One of my favorite old movies is Laura, starring Gene Tierney, Dana Andrews, Clifton Webb and Vincent Price. I can’t help watch it whenever it happens to be on television. So I decided to look it up on imdb.com and found that it was based on a pulp novel written by a woman. So, I tracked down a used copy on Amazon and also found that the author Vera Caspary had an autobiography.
Here are the first pararaphs to the two books I am currently reading:
Laura by Vera Caspary
The city that Sunday morning was quiet. Those millions of New Yorkers who, by need or preference, remain in town over a summer week-end had been crushed spiritless by humidity. Over the island hung a fog that smelled and felt like water in which too many soda-water glasses have been washed. Sitting at my desk, pen in hand, I treasured the sense that, among those millions, only I, Waldo Lydecker, was up and doing. The day just past, devoted to shock and misery, had stripped me of sorrow. Now I had gathered strength for the writing of Laura’s epitaph. My grief at her sudden and violent death found consolation in the thought that my friend, had she lived to a ripe old age, would have passed into oblivion, whereas the violence of her passing and the genius of her admirer gave her a fair chance at immortality.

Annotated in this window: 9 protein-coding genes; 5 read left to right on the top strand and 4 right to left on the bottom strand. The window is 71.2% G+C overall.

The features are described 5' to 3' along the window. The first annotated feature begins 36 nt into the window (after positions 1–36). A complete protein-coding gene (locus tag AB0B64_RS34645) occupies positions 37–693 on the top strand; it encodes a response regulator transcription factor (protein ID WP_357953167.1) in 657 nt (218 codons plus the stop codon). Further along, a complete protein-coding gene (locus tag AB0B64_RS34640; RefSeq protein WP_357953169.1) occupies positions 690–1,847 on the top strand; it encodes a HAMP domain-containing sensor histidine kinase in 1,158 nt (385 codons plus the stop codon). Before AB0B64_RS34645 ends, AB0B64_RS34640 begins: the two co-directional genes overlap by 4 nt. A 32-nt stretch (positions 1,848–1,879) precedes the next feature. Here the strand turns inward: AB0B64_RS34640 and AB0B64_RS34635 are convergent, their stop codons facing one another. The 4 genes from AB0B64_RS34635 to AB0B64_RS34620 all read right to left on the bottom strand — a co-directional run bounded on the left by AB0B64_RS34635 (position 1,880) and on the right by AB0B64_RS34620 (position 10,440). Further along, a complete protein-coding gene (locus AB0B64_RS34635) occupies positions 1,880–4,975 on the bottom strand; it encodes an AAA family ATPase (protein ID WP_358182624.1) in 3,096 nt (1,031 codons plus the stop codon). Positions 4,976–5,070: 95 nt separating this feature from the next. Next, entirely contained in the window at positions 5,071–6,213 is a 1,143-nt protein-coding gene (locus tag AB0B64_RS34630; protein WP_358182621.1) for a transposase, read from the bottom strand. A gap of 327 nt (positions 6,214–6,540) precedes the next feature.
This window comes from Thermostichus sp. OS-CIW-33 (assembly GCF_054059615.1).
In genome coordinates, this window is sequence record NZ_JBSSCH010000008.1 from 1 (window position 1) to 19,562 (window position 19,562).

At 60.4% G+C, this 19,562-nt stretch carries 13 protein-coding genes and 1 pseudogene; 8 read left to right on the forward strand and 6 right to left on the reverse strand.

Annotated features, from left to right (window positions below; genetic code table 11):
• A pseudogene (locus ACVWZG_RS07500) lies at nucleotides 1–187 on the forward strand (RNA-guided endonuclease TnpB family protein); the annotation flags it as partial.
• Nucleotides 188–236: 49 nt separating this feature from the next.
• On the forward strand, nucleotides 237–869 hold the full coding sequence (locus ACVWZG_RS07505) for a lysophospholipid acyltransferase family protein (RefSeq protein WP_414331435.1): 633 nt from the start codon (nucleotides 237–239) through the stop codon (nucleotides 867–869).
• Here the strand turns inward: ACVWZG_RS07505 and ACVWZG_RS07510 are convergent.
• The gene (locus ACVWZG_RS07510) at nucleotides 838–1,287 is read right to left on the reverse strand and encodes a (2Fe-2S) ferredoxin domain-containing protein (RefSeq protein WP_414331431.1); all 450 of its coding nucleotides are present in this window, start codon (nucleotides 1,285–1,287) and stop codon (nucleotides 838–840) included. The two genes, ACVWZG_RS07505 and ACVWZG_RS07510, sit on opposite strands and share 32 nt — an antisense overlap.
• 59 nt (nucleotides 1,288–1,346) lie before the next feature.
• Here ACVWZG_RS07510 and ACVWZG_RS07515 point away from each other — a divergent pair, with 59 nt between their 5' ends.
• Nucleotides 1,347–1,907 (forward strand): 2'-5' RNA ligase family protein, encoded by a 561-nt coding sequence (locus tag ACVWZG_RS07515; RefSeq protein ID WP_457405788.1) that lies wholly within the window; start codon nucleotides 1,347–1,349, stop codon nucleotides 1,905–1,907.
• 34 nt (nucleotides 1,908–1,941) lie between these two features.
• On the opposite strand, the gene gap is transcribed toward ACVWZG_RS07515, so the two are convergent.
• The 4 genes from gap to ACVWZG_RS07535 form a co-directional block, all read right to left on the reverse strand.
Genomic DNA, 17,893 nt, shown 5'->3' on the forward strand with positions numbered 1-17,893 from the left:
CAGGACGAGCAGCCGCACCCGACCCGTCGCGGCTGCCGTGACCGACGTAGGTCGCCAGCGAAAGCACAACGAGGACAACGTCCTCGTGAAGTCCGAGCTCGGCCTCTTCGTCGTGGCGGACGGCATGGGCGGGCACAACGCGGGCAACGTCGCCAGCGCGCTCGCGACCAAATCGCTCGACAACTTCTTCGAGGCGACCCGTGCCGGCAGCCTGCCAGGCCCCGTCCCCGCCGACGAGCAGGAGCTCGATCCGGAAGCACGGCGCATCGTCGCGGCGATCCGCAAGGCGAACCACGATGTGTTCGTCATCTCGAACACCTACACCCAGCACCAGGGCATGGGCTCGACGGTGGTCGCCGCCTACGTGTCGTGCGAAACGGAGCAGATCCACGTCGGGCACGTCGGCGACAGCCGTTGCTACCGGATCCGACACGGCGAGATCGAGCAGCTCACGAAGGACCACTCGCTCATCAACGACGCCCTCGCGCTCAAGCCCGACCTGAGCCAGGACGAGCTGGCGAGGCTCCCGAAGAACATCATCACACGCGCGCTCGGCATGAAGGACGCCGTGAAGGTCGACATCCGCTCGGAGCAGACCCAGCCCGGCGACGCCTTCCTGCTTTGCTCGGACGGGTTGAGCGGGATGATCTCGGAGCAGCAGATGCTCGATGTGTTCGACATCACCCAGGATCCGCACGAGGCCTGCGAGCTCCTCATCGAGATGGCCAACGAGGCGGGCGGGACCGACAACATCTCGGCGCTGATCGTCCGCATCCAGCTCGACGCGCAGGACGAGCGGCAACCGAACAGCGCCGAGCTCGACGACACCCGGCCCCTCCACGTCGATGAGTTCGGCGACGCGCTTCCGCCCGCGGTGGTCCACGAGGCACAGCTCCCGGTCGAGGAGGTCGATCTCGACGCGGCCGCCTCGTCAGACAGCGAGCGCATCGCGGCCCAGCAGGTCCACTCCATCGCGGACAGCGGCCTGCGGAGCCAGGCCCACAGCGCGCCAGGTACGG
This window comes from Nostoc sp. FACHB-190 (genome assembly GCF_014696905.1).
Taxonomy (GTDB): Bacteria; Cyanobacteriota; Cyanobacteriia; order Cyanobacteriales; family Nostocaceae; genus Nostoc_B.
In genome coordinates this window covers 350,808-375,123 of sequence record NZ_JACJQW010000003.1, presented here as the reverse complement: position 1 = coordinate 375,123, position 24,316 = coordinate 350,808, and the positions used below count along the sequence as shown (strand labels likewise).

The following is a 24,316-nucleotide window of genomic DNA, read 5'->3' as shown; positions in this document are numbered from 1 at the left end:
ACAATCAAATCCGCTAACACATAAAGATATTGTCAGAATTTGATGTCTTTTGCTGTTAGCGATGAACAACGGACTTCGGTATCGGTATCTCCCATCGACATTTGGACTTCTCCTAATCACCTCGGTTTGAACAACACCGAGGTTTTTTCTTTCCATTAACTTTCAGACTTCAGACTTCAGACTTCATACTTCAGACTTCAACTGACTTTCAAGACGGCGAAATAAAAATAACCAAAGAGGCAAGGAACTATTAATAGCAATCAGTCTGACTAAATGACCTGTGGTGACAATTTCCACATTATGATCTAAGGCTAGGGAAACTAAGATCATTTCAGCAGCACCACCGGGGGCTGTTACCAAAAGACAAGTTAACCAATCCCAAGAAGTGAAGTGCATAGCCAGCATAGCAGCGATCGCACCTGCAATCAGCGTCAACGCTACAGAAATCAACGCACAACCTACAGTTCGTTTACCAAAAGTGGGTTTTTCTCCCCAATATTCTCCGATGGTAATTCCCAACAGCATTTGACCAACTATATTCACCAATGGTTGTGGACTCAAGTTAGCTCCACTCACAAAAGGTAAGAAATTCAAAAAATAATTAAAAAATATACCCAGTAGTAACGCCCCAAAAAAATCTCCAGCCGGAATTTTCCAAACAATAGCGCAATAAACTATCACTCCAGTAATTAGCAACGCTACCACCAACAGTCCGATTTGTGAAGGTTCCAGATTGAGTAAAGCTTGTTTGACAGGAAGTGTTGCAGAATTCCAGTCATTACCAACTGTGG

The Secrets of Grown-Ups, the autobiography of Vera Caspary
A specter haunts my ego. For most of my life I have tried to escape this ghoul, bury her in a respectable family plot, lock her in a closet smelling of old women’s dresses. Tenancious and spiteful, she rises out of memory, laughing, mocking me with memories of failed dreams. Like everyone else in this contradictory world, I have two definite and well-developed sides, one that I show off and one I am afraid to see plain. So much of my life has been given to the exploitation of the exhibited side that the hidden self, the specter, had to be hunted down, smoked out of secret cells, stripped of disguise.